flowers 5-12-2011 10-01-00 AMOne more sure sign of true spring is the bursting of the aspen leaves, and there are huge drifts of aspen along the lowlands bordering Upper Klamath Lake.  I saw a faint hint of green yesterday, just a breath of a cloud of green on the tips of the aspen branches.  Ahhh.  Finally.

I am truly excited about the greenhouse.  The raised beds are 12 inches deep, and I have a good amount of square footage to attempt some close cropped, raised bed gardening.    Because the soil is thick and rich, you can plant veggies much closer together, and that also keeps the weeds down a lot.  I just discovered another lovely little treat, I can sit on a 2x12 bench and have access to just about everything without having to be on my knees all the time.  I’m tickled. 

the primroses are really happy right nowOn another note, a recent commenter thought the greenhouse was a great idea since produce was going to get more and more expensive with the huge increases in fuel costs.  Hmmm.  Wondering just how much my tomatoes will cost this year.  We didn’t build the greenhouse to save money, but so that we could have any kind of veggie garden at all in our cool, forested, animal infested environment.  Did I say infested?  Oops.  Wildlife in the forest is supposed to be one of the benefits, but as a lover of gardens, I am not quite sure about that.

I can still manage a shovel!Back to the cost of the tomato.  The greenhouse cost 699 on sale at Harbor Freight.  (Do I count the gas to drive twice over to Medford to buy it and then pick it up?) The 2x12 untreated fir we used cost 71. (We couldn’t find a local supplier for cedar or redwood and didn’t want to use treated lumber). The gravel was part of the load Mo purchased for our road, so I guess I won’t count that part.  The soil cost a total of 130 for composted dairy waste and topsoil.  Labor?  well, we won’t count that at all, but safe to say it was more than going to the store to buy a tomato. I spent about 23 bucks on some heritage seeds and about ten bucks on starts, and who knows how much more I will spend.  I’m an impulsive crazy spender when it comes to plants and gardens.  But for now, lets just say we are into the greenhouse to the tune of $935.00.  Since I have six tomato plants, and can expect maybe a max of 5 pounds per plant, I am paying about $31.00 per pound for tomatoes, with some lettuce, spinach, herbs and other stuff thrown in.  I really don’t expect to get 30 pounds of tomatoes, but who knows.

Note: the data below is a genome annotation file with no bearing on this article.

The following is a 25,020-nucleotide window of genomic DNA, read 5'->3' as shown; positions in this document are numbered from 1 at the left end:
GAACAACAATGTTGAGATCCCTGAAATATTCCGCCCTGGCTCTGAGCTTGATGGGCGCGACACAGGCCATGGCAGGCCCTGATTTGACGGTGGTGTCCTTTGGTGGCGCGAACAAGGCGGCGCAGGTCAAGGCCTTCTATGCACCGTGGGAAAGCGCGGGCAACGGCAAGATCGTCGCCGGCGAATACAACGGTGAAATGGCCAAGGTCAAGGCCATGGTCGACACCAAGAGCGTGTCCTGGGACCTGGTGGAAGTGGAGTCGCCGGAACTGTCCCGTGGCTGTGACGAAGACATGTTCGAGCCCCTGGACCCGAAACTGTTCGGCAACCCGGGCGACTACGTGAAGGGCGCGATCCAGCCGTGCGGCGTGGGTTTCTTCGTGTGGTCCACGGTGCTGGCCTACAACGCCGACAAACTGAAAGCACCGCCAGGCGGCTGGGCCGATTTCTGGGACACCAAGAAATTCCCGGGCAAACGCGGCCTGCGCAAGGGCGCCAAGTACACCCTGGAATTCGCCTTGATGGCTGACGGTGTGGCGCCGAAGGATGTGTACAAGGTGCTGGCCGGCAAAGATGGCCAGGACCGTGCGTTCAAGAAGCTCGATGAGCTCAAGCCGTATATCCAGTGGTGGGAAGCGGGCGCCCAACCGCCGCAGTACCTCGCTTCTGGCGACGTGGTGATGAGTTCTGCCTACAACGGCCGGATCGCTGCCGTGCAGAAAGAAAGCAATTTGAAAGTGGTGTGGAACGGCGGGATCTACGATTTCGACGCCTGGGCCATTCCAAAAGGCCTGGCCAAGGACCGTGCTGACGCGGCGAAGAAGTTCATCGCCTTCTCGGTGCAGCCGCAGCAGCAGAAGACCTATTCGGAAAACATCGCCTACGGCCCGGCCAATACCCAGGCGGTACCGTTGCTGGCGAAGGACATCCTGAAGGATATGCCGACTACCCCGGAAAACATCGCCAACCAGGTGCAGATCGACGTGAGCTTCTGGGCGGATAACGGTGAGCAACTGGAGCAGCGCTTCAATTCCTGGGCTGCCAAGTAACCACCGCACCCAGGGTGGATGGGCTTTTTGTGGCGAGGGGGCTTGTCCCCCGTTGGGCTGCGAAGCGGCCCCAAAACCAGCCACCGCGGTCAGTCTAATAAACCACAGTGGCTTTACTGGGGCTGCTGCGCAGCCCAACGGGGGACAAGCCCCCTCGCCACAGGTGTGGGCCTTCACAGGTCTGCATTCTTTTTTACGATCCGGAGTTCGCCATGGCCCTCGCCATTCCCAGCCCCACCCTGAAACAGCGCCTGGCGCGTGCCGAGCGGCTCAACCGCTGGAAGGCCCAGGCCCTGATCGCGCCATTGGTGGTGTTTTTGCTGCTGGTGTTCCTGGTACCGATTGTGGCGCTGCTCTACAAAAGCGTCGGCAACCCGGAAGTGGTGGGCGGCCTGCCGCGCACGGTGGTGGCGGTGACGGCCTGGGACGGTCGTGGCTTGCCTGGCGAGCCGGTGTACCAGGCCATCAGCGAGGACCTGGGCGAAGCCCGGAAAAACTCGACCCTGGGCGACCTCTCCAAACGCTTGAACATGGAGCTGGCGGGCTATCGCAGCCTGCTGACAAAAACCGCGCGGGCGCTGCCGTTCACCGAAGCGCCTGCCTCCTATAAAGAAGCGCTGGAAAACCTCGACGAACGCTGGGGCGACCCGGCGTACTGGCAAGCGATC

Snow is predicted for tonight, but the tomatoes are safeAll I know for sure, is that it is a deal at any price and worth every single penny.  I will have all the stuff for fresh salsa, and basil to my hearts content, one of my most fragrant favorite herbs. I won’t waste a bunch of lettuce because I buy too much because it is too far to town, and that will certainly make Mo happier.  I’m awful about buying too much produce. I haven’t had a real vegetable garden in years, and have no desire to return to the Toro Tiller days when I gardened in a 2 acre plot.  This is just perfect.  Perfect.  Well, at least hopefully it is perfect.  I guess I’ll find out after a summer of trying it out.